Third thing is, picking plants that actually will survive the desert heat. You can't just put plants down out here and expect everything to grow. Certain brassicas and plants that may work up north absolutely will not function here. Luckily enough, though, there's a large variety of common vegetables and flowers that will actually thrive in the heat here. So pick plants carefully, they're all different and need and want different things. Pay attention to that because some plants will actually do extremely well out here in the shade — shade cloth isn't a bad thing out here.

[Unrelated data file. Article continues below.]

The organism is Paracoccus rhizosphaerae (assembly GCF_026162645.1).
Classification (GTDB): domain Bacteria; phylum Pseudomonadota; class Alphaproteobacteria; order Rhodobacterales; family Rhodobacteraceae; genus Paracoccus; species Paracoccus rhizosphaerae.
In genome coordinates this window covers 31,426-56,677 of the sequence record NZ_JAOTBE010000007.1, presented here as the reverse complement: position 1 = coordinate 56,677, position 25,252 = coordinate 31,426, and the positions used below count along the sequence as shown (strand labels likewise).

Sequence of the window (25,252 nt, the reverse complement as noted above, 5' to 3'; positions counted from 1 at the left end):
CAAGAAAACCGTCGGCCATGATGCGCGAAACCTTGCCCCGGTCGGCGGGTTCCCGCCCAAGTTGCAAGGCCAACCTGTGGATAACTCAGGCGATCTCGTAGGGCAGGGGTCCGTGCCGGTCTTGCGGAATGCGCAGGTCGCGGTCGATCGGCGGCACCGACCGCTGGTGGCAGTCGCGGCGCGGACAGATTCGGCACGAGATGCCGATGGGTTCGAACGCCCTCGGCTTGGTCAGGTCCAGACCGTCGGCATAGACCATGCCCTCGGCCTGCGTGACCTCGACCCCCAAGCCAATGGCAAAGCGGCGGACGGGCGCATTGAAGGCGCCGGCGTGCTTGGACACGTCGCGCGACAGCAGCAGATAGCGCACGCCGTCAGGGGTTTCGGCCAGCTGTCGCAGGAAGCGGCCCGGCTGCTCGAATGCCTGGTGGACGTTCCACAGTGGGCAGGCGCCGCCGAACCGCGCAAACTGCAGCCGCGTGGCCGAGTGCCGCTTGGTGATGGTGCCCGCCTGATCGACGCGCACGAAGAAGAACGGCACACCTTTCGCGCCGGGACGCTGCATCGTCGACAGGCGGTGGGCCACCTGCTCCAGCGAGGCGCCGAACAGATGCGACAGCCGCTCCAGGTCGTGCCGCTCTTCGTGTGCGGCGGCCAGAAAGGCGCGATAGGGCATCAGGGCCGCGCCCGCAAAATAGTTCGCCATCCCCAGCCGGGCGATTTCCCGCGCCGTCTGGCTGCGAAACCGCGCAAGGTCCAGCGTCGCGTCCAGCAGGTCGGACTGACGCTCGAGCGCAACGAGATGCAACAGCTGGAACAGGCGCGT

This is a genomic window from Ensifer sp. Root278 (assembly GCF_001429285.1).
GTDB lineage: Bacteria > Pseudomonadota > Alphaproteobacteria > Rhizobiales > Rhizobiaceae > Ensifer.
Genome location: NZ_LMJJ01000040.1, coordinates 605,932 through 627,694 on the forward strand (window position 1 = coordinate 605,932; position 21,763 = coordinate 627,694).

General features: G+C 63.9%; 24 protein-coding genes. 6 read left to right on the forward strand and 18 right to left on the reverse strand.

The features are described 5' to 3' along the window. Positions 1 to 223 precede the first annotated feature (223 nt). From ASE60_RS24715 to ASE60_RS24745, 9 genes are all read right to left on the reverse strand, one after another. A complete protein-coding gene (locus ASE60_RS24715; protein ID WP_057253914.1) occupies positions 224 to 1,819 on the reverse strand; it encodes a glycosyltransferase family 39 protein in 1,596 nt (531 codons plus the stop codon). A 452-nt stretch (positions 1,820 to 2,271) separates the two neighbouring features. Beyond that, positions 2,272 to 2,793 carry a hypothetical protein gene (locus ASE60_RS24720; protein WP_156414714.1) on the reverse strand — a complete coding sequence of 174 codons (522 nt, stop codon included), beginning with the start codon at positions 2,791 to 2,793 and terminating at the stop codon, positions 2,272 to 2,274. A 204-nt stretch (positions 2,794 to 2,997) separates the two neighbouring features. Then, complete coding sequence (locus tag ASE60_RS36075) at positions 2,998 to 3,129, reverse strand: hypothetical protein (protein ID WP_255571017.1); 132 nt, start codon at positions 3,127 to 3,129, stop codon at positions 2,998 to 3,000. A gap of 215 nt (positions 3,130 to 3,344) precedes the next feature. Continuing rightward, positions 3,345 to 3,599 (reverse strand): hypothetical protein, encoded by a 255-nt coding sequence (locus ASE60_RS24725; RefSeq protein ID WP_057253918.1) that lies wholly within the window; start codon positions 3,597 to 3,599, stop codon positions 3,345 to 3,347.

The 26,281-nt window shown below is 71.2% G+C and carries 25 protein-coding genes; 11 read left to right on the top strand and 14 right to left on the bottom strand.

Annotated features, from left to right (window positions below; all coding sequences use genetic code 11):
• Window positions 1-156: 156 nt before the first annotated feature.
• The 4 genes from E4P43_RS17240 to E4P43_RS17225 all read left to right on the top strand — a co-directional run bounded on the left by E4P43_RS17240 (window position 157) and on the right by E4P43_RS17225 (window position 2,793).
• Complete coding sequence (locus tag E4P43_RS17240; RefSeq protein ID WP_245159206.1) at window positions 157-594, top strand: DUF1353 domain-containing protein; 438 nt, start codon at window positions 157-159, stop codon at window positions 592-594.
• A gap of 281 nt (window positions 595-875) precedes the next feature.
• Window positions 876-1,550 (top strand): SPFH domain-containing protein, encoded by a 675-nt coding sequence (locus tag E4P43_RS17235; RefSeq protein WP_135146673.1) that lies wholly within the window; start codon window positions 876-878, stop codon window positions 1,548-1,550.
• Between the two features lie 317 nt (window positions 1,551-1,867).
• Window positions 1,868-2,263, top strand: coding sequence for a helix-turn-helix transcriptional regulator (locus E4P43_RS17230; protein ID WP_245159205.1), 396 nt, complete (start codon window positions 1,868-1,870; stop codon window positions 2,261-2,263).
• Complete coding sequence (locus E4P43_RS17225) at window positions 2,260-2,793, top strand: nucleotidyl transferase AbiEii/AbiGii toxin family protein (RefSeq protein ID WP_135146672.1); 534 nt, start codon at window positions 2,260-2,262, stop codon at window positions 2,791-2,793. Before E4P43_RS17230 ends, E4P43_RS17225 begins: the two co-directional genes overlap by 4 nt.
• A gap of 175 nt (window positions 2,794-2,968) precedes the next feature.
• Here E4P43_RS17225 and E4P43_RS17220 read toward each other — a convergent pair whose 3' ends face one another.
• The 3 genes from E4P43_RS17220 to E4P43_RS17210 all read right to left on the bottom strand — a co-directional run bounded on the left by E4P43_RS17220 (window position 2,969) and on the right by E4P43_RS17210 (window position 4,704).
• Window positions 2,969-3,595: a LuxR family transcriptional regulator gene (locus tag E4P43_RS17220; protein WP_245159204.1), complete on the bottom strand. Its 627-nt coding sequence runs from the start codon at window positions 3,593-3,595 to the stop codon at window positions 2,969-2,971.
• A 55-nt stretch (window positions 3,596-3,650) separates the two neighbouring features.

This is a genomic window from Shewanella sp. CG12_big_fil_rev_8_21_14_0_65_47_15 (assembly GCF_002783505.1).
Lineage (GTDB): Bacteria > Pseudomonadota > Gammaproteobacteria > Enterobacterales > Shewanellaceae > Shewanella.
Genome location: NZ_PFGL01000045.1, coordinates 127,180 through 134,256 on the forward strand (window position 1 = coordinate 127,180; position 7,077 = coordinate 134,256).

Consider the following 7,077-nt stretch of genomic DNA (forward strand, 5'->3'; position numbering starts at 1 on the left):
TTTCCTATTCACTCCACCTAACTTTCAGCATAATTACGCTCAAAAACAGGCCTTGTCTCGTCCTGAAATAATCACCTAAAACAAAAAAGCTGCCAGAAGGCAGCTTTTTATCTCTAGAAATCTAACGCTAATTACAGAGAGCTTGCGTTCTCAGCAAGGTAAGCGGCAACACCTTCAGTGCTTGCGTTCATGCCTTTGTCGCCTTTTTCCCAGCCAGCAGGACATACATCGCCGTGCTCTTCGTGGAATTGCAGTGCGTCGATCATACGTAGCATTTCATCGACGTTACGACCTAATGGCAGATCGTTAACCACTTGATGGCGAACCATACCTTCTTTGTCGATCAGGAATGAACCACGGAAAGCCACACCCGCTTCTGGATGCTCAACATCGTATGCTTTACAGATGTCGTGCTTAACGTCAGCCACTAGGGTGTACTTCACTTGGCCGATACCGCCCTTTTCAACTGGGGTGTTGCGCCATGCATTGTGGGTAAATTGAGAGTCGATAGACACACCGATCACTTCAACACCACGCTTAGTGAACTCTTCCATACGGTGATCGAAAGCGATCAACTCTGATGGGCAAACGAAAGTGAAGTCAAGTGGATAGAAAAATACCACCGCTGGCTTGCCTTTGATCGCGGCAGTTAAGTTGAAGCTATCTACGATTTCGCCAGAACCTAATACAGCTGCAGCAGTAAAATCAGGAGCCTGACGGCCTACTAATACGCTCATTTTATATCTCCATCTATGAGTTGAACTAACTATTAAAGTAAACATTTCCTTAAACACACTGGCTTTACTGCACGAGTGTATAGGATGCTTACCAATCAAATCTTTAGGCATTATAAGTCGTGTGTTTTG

Fourth thing to consider in helping your plants to survive in this hellish landscape is the wind. You could have all the things I listed above, but a clean 40mph wind from the south can turn anything you love into a twig pretending to do the limbo real quick. So do pay attention to where wind hits you out here, and prepare to either hide things behind fence lines so your plants only receive a moderate amount of that 40mph wind or stake your plants to keep them from blowing to pieces.